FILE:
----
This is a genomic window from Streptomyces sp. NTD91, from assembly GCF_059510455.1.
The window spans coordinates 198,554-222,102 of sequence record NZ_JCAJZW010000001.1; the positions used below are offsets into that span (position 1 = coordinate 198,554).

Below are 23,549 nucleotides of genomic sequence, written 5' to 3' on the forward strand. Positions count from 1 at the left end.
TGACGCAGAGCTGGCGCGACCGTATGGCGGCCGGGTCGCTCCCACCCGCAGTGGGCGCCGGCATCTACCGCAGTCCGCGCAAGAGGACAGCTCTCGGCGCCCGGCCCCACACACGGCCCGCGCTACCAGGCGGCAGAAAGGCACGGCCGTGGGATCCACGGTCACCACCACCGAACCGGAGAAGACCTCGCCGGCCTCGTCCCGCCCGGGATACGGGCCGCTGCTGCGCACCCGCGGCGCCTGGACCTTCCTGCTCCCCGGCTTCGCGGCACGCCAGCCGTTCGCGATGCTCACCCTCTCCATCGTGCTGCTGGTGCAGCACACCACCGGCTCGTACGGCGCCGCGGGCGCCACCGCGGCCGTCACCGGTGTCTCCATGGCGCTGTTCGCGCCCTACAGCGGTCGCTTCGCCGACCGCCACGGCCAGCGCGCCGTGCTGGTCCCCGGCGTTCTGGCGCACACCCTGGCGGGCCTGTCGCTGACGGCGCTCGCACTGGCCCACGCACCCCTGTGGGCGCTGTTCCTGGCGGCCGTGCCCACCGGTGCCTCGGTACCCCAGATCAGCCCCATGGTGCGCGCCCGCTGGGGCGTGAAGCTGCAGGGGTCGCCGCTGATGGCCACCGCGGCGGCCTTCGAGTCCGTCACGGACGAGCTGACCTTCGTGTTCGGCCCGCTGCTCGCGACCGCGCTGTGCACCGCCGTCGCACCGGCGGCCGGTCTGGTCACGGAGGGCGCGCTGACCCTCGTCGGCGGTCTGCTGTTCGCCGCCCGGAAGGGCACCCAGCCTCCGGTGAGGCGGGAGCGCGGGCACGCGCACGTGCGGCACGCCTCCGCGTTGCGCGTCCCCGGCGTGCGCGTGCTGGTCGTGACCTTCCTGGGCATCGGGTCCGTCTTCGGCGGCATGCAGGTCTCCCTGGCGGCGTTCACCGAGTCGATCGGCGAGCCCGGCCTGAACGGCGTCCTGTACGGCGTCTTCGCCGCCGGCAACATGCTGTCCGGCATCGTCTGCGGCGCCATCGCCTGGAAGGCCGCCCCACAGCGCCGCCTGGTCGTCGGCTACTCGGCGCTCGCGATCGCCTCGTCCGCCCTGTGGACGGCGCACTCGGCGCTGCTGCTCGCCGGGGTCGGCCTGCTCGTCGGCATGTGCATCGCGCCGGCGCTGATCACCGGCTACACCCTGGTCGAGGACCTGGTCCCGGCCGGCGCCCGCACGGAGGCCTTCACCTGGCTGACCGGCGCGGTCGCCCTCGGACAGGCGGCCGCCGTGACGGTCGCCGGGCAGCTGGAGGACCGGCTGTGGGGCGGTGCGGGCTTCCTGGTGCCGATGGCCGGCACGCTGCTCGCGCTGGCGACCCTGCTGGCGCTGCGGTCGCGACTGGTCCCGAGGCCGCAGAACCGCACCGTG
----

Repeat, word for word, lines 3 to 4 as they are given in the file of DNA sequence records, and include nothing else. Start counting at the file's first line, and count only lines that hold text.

Below are 23,549 nucleotides of genomic sequence, written 5' to 3' on the forward strand. Positions count from 1 at the left end.
TGACGCAGAGCTGGCGCGACCGTATGGCGGCCGGGTCGCTCCCACCCGCAGTGGGCGCCGGCATCTACCGCAGTCCGCGCAAGAGGACAGCTCTCGGCGCCCGGCCCCACACACGGCCCGCGCTACCAGGCGGCAGAAAGGCACGGCCGTGGGATCCACGGTCACCACCACCGAACCGGAGAAGACCTCGCCGGCCTCGTCCCGCCCGGGATACGGGCCGCTGCTGCGCACCCGCGGCGCCTGGACCTTCCTGCTCCCCGGCTTCGCGGCACGCCAGCCGTTCGCGATGCTCACCCTCTCCATCGTGCTGCTGGTGCAGCACACCACCGGCTCGTACGGCGCCGCGGGCGCCACCGCGGCCGTCACCGGTGTCTCCATGGCGCTGTTCGCGCCCTACAGCGGTCGCTTCGCCGACCGCCACGGCCAGCGCGCCGTGCTGGTCCCCGGCGTTCTGGCGCACACCCTGGCGGGCCTGTCGCTGACGGCGCTCGCACTGGCCCACGCACCCCTGTGGGCGCTGTTCCTGGCGGCCGTGCCCACCGGTGCCTCGGTACCCCAGATCAGCCCCATGGTGCGCGCCCGCTGGGGCGTGAAGCTGCAGGGGTCGCCGCTGATGGCCACCGCGGCGGCCTTCGAGTCCGTCACGGACGAGCTGACCTTCGTGTTCGGCCCGCTGCTCGCGACCGCGCTGTGCACCGCCGTCGCACCGGCGGCCGGTCTGGTCACGGAGGGCGCGCTGACCCTCGTCGGCGGTCTGCTGTTCGCCGCCCGGAAGGGCACCCAGCCTCCGGTGAGGCGGGAGCGCGGGCACGCGCACGTGCGGCACGCCTCCGCGTTGCGCGTCCCCGGCGTGCGCGTGCTGGTCGTGACCTTCCTGGGCATCGGGTCCGTCTTCGGCGGCATGCAGGTCTCCCTGGCGGCGTTCACCGAGTCGATCGGCGAGCCCGGCCTGAACGGCGTCCTGTACGGCGTCTTCGCCGCCGGCAACATGCTGTCCGGCATCGTCTGCGGCGCCATCGCCTGGAAGGCCGCCCCACAGCGCCGCCTGGTCGTCGGCTACTCGGCGCTCGCGATCGCCTCGTCCGCCCTGTGGACGGCGCACTCGGCGCTGCTGCTCGCCGGGGTCGGCCTGCTCGTCGGCATGTGCATCGCGCCGGCGCTGATCACCGGCTACACCCTGGTCGAGGACCTGGTCCCGGCCGGCGCCCGCACGGAGGCCTTCACCTGGCTGACCGGCGCGGTCGCCCTCGGACAGGCGGCCGCCGTGACGGTCGCCGGGCAGCTGGAGGACCGGCTGTGGGGCGGTGCGGGCTTCCTGGTGCCGATGGCCGGCACGCTGCTCGCGCTGGCGACCCTGCTGGCGCTGCGGTCGCGACTGGTCCCGAGGCCGCAGAACCGCACCGTG